3 population trends for your market entry strategy in EU


Category: All International growth

Keywords: Europe, Foreign markets, Global expansion, International Growth Case, Market analysis, Market entry, Market entry strategy, Strategy


A3 population trends for your market entry strategy in EU

In international growth projects Excedea’s team often receives a key question in market entry strategy: How to choose the region for the expansion of my business activity?

To give a quick answer, the European Union’s motto “United in Diversity” works well. Not only are the European countries different and constantly changing, but also, they have a lot of internal diversity in the level of attracting new business ventures and investments as well as what is considered as their future potential. The specifics of the region could heavily impact the success of the market entry strategy.

To start the analysis, it is useful to understand the regional differences and to know the trends of population distribution. This will give an idea of the location of the target consumers and the suitable labour market conditions for the preferred market entry.

Trend 1. The population of Western Europe continues to grow, while in Eastern Europe population is typically decreasing.

The national-level data shows the population in Eastern European countries tends to decrease. For example, Latvia and Lithuania have witnessed a 4-5% decrease in the total population during the last five years. However, the location of our own headquarter – Estonia – is an outlier in Eastern Europe with a minor increase in the total population during the same time.

On the other hand, Western European countries have demonstrated stable population growth during the last five years. For instance, the size of the population has grown by 3.57% in the UK, by 1.28% in France, and by 2.79% in Germany. However, there are exceptions: the population has decreased by 1.45% in Portugal and by 0.7% in Italy.

Trend 2. The largest cities get larger, while the population of rural areas is decreasing.

The clear trend is the continuing growth of population in the largest urban areas, while essentially decreasing in rural areas. For example, during the last 5 years, the total population of Eastern Estonia decreased by 8.86%, meanwhile the population of the capital area (Tallinn) increased by 4.78%. A similar situation is visible in Latvia, Lithuania, Poland, Hungary, the Czech Republic, Slovakia, and Romania, where the population tends to migrate to the national capitals and to the largest urban areas, contributing to the growth of metropolitan areas.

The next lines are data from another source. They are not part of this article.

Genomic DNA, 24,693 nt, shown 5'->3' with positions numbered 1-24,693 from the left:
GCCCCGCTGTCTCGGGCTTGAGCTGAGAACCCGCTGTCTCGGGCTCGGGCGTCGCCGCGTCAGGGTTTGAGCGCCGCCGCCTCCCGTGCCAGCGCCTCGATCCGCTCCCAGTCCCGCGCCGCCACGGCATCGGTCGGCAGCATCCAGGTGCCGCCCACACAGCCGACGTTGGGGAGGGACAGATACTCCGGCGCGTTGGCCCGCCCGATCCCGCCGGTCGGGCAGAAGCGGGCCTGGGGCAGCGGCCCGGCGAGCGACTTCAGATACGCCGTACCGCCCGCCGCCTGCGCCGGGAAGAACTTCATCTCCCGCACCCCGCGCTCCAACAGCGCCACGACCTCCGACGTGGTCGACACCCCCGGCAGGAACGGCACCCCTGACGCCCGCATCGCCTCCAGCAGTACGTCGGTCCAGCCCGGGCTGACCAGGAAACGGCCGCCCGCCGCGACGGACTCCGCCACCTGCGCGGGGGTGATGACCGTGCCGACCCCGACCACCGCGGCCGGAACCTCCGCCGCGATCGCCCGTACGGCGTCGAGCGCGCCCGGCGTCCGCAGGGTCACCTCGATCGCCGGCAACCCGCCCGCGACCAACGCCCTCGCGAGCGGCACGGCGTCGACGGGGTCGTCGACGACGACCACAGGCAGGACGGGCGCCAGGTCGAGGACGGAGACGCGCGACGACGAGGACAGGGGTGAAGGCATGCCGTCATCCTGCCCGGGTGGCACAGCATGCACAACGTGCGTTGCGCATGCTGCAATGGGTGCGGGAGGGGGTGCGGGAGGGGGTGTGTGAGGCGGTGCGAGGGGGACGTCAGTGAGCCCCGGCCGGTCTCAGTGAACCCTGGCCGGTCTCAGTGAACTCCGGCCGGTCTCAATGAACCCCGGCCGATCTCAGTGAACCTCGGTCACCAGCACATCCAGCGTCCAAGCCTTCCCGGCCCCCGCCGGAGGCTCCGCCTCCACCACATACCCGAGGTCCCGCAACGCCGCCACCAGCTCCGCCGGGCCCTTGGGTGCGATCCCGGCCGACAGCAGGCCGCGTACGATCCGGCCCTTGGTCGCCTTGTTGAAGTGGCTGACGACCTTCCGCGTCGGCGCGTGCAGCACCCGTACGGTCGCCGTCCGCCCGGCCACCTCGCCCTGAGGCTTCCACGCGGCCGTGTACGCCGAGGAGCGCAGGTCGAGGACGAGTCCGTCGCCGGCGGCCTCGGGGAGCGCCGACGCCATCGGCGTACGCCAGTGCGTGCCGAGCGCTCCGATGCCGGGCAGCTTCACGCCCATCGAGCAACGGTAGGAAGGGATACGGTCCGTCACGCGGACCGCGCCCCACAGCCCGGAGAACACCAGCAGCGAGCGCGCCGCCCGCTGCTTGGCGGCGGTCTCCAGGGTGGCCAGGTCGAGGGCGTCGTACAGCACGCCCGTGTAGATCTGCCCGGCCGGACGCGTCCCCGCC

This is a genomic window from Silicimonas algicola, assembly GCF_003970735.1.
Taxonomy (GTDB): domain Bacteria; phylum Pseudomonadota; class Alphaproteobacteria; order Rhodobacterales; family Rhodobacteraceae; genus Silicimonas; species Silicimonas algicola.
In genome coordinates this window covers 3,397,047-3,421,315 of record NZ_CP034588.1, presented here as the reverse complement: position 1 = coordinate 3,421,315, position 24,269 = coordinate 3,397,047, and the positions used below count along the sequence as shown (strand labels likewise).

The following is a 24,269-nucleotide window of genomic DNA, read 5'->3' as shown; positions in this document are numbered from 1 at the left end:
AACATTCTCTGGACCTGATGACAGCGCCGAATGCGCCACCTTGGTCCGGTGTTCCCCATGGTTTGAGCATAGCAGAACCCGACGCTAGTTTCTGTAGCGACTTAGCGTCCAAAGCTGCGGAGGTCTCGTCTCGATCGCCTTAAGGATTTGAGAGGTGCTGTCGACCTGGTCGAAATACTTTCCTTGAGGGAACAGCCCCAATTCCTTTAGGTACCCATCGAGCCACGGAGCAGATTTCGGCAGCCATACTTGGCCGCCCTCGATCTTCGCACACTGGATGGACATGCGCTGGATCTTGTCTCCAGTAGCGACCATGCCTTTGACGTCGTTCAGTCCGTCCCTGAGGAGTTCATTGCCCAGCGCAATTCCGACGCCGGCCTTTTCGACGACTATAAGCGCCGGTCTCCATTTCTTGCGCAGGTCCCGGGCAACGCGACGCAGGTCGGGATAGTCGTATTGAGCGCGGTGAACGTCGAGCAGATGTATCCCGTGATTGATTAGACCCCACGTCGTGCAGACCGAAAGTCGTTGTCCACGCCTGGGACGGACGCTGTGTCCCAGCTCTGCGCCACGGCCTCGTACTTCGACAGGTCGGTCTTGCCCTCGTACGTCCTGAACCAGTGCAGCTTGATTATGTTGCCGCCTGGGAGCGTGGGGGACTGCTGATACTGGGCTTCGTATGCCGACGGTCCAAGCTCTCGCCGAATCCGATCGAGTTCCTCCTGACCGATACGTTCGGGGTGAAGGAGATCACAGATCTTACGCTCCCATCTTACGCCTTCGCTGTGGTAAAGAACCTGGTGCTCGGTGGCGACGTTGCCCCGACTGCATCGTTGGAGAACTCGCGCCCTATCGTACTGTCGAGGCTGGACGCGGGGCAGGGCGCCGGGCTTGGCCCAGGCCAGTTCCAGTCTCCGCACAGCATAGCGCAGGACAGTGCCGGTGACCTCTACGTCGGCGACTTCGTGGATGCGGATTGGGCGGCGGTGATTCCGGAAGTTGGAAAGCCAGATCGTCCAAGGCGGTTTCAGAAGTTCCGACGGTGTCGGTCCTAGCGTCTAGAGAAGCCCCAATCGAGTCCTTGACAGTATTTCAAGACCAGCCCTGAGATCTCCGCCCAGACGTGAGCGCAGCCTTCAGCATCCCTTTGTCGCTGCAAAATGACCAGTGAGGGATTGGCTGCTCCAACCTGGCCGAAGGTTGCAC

This trend is not only typical of Eastern Europe. Countries such as Italy, Germany, France, Spain, and others reveal the same pattern of population distribution: highly populated cities and suburbs attract more and more inhabitants.

According to the recent study by the Commission for Territorial Cohesion Policy and EU Budget, metropolitan area attract population due to:

1) higher density of economic activity;
2) job opportunities;
3) better access to services and infrastructure.

Another important factor to consider is suburbanization within the metropolitan area when residents are moving out of the core city to suburbs within a commuting distance due to lower real estate prices. That is one of the major reasons why the population is growing in areas surrounding the largest cities in Europe.

In contrast, rural area inhabitants face fewer job and education opportunities and have more complicated access to public services and infrastructure. This situation leads to the marginalization and aging of populations in rural areas[1].

Trend 3. People with a higher level of education are mostly concentrated in capitals and large metropolitan areas.

The analysis of data about residents’ education levels[2] demonstrates a clear trend that persons aged 25-64 with higher education levels tend to be located in the largest urban areas existing in a country. This trend is the same for Eastern and Western Europe.

How to choose the region for the expansion of your business activity?

The answer to this question depends on your goals. If you would potentially need to open a new office, make significant recruitment decisions, or identify potentially relevant customers or partners, you might want to choose among the largest urban areas existing in your target country. There is no need to think only about capital cities since the prices for property, salary levels and competition are typically higher in those than they are in other cities. Current trends in population distribution show that non-capital urban areas are actively developing and growing, being attractive for new residents and economic activity, making them useful alternatives to capitals.

The population is not the only factor that can influence the choice of a target country and region. Please contact our team to know more and discuss your ideas.

[1] Commission for Territorial Cohesion Policy and EU Budget, The impacts of metropolitan regions on their surrounding areas, 2019
[2] Persons aged 25-64 with ISCED level 5, 6, 7 or 8 as the highest level of education, from 2014 onwards

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